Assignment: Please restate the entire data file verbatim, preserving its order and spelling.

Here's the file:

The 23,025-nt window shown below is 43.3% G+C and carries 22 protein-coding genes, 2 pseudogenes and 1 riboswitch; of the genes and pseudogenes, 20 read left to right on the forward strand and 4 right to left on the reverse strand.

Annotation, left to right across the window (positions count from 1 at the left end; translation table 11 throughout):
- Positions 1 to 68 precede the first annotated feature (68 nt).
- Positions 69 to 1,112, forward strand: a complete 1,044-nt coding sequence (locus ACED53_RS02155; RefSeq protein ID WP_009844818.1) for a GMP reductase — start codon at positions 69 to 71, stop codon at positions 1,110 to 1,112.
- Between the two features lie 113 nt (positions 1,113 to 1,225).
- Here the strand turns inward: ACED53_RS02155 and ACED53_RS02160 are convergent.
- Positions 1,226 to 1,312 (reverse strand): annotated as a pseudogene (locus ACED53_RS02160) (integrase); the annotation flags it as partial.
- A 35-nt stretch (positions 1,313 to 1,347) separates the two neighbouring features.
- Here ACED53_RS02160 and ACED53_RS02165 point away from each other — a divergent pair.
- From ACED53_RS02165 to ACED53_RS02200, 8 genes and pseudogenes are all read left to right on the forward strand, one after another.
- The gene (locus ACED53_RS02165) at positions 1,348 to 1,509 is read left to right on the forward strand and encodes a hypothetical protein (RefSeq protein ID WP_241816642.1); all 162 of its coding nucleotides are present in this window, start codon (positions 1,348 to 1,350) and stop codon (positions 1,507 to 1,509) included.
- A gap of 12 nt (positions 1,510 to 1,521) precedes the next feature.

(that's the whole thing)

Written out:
The 23,025-nt window shown below is 43.3% G+C and carries 22 protein-coding genes, 2 pseudogenes and 1 riboswitch; of the genes and pseudogenes, 20 read left to right on the forward strand and 4 right to left on the reverse strand.

Annotation, left to right across the window (positions count from 1 at the left end; translation table 11 throughout):
- Positions 1 to 68 precede the first annotated feature (68 nt).
- Positions 69 to 1,112, forward strand: a complete 1,044-nt coding sequence (locus ACED53_RS02155; RefSeq protein ID WP_009844818.1) for a GMP reductase — start codon at positions 69 to 71, stop codon at positions 1,110 to 1,112.
- Between the two features lie 113 nt (positions 1,113 to 1,225).
- Here the strand turns inward: ACED53_RS02155 and ACED53_RS02160 are convergent.
- Positions 1,226 to 1,312 (reverse strand): annotated as a pseudogene (locus ACED53_RS02160) (integrase); the annotation flags it as partial.
- A 35-nt stretch (positions 1,313 to 1,347) separates the two neighbouring features.
- Here ACED53_RS02160 and ACED53_RS02165 point away from each other — a divergent pair.
- From ACED53_RS02165 to ACED53_RS02200, 8 genes and pseudogenes are all read left to right on the forward strand, one after another.
- The gene (locus ACED53_RS02165) at positions 1,348 to 1,509 is read left to right on the forward strand and encodes a hypothetical protein (RefSeq protein ID WP_241816642.1); all 162 of its coding nucleotides are present in this window, start codon (positions 1,348 to 1,350) and stop codon (positions 1,507 to 1,509) included.
- A gap of 12 nt (positions 1,510 to 1,521) precedes the next feature.